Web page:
I love registries! With large numbers of participants, registries can be very helpful to identify rare side effects and to assess the efficacy and safety of medications in populations that may not be fully represented in clinical trials. I also love dupilumab; it was revolutionary in the management of patients with AD.
Vittrup and colleagues have created a registry of 347 participants treated with dupilumab. This does not yet have the large number of participants needed to identify new issues that wouldn't have been detected in clinical trials, but the study is informative about real-life use. The dramatic improvement in the Eczema Area and Severity Index (EASI) score is consistent with the high efficacy of dupilumab. The high rate of treatment persistence is also consistent with dupilumab being a very effective and safe treatment (because if the drug wasn't working well or was causing a severe problem, patients would probably stop the treatment). Though the study reported persistent head and neck involvement, the residual involvement may be quite minimal.
The EASI-75 and Investigator Global Assessment response rates reported in dupilumab trials underestimate the value of this drug. With a 2-year persistence rate of nearly 90%, it's clear that dupilumab is making a huge difference in the lives of patients with AD.
Fatigue is a fascinating issue in AD. We might wonder if all the inflammation in patients with AD would directly cause fatigue. Almost certainly all the itching in AD adversely affects sleep and would cause tremendous fatigue. It surprised me that most of the children in the study by Rangel and colleagues were reported as having no or mild fatigue; severe fatigue was very uncommon. It leaves me wondering whether the assessments of fatigue fully capture what's happening. Also, since the fatigue score was reported by the parents, I (as the parent of a child with AD) am wondering whether the parents were projecting, with the score more reflective of the parents' fatigue than with that of the child; alternatively, perhaps the child's hyperactivity leaves parents thinking there is no fatigue when there actually is (and possibly even causing the perceived hyperactivity).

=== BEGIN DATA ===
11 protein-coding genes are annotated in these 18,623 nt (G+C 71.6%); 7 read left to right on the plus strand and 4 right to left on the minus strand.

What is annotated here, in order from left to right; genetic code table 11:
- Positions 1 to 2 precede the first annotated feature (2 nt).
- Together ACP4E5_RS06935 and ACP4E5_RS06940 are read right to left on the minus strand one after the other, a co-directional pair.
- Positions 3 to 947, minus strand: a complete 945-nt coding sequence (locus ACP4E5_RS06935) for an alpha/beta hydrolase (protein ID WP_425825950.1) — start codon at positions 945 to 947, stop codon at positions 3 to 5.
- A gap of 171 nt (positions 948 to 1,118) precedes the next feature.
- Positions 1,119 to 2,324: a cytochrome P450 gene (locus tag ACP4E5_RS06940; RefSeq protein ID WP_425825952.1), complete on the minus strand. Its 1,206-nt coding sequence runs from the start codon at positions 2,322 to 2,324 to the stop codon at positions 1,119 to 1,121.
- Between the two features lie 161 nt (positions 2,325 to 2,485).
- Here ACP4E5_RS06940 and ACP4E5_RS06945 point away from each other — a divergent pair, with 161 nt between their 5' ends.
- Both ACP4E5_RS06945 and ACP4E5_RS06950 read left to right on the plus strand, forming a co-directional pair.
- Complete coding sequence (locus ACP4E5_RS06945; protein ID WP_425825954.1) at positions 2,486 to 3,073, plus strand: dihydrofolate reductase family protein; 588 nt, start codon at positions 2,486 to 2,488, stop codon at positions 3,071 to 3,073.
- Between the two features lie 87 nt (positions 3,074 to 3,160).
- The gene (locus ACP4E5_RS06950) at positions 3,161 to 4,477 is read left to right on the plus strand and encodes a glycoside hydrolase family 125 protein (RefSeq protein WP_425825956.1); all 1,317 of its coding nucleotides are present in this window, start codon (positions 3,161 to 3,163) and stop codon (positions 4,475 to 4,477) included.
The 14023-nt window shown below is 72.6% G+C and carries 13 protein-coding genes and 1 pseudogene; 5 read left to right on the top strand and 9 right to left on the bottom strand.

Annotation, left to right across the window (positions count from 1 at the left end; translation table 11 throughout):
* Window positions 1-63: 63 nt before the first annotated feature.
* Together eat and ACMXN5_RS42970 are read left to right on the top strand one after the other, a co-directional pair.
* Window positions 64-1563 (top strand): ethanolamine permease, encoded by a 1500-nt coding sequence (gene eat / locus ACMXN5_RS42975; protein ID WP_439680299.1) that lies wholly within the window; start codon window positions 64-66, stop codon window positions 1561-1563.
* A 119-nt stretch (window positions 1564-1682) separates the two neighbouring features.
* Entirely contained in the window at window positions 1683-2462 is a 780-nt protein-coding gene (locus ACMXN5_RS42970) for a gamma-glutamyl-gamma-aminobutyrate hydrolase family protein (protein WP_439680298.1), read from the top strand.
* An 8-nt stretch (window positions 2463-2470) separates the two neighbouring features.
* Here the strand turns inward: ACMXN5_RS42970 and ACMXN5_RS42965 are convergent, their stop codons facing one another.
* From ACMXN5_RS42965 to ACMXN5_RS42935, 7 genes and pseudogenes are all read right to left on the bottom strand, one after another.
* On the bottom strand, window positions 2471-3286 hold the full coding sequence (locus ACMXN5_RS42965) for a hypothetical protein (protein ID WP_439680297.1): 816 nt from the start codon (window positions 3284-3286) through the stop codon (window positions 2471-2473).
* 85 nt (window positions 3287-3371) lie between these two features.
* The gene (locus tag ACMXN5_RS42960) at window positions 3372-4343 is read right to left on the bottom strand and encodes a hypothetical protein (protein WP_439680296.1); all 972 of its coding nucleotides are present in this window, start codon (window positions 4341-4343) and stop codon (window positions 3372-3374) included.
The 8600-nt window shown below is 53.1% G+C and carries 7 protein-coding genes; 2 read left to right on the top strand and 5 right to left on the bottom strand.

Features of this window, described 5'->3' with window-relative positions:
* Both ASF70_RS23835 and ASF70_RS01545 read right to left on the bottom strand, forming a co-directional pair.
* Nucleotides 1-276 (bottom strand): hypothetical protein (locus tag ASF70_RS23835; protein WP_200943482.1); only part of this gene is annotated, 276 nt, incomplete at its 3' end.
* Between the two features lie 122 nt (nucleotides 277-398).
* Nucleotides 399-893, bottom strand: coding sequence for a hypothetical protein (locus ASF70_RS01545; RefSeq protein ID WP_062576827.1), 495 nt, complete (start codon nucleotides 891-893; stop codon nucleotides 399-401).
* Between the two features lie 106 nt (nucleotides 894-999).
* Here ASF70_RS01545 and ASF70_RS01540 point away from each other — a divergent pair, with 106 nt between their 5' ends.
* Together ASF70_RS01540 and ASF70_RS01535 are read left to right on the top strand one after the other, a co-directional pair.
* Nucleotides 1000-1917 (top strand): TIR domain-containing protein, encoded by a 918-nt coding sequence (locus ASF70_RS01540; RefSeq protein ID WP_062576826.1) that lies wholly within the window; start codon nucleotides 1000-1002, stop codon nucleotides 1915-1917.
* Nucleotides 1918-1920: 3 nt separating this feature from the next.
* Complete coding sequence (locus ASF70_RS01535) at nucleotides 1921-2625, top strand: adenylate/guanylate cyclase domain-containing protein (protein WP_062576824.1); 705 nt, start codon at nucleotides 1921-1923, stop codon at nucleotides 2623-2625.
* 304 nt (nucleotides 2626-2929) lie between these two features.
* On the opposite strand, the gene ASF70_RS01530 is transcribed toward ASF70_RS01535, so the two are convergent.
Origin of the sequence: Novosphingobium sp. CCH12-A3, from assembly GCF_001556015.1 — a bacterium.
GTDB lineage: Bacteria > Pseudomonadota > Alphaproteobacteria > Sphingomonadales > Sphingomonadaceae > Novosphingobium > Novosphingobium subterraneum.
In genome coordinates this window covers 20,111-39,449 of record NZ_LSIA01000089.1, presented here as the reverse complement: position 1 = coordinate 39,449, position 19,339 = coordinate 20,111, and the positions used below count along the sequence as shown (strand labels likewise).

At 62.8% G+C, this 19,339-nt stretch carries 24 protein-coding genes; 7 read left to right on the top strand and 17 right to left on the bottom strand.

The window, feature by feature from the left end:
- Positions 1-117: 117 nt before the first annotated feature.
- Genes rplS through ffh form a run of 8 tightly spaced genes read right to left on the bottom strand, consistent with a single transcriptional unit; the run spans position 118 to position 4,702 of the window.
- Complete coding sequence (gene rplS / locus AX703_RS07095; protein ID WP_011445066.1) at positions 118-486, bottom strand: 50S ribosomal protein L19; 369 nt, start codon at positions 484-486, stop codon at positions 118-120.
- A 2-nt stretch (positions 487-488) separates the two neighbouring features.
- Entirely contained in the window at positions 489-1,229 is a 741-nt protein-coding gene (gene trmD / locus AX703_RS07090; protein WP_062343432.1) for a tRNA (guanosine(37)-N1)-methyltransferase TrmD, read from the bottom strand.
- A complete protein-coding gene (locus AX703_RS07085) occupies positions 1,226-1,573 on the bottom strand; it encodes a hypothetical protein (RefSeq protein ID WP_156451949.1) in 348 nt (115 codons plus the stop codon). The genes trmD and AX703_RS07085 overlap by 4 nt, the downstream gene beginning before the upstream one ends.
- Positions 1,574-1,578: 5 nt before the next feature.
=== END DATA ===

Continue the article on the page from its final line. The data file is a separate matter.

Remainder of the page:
The lack of a control group without AD is another major limitation in our ability to interpret the study findings. Is fatigue more common or less common in children with AD than in children without AD? I cannot tell from these findings. Does fatigue warrant, as the authors suggest, more attention in clinical practice? I don't know. If we are already treating our patients based on patients' global impressions of how they are doing — combined, of course, with our observations of their objective disease severity — I'm not sure how asking about fatigue would change anything, even if future studies were to definitively show that AD is associated with fatigue.
I hate new drugs (well, maybe not hate, but I worry about unknown long-term risks). Clinical trials that help a drug get approved can tell us a lot about a drug's efficacy, but these studies are generally limited in what they tell us about a drug's safety. Clinical trials are generally not powered enough (not enough participants and not followed for long enough) to be informative about rare risks. I love long-term studies of new drugs in large numbers of people because those studies can be very reassuring about the risks of medications. Studying nearly 10,000 patients for 5 years is quite reassuring, confirming my impression that dupilumab has a remarkable, excellent safety profile (Owji et al). Blocking interleukin 4 and interleukin 13 seems to be very specific to AD. Finding no association to cancer is what I would have expected; being able to share this information with patients is likely to be reassuring to them.
Oh, lord help me, another study that claims we should change our disease management because they've identified an increased risk for something. When you compare 70,000 patients with 270,000 controls, you have huge power to detect statistically significant associations of no clinical consequence. Let's assume for the moment that the detected association the authors found between AD and juvenile idiopathic arthritis (JIA) is real. The odds ratio is 2; the odds ratio for smoking causing cancer is on the order of 100.
In this study, over 99% of individuals in both AD and control groups did not have JIA. The difference between rates of JIA in patients with AD compared with controls was 0.3%! The authors conclude "it is important to inquire actively about symptoms not directly linked to the patients' skin disease"; based on the findings of this study, I would conclude that we don't need to worry about JIA in patients with AD even if there is a (marginally) higher prevalence of JIA in this group.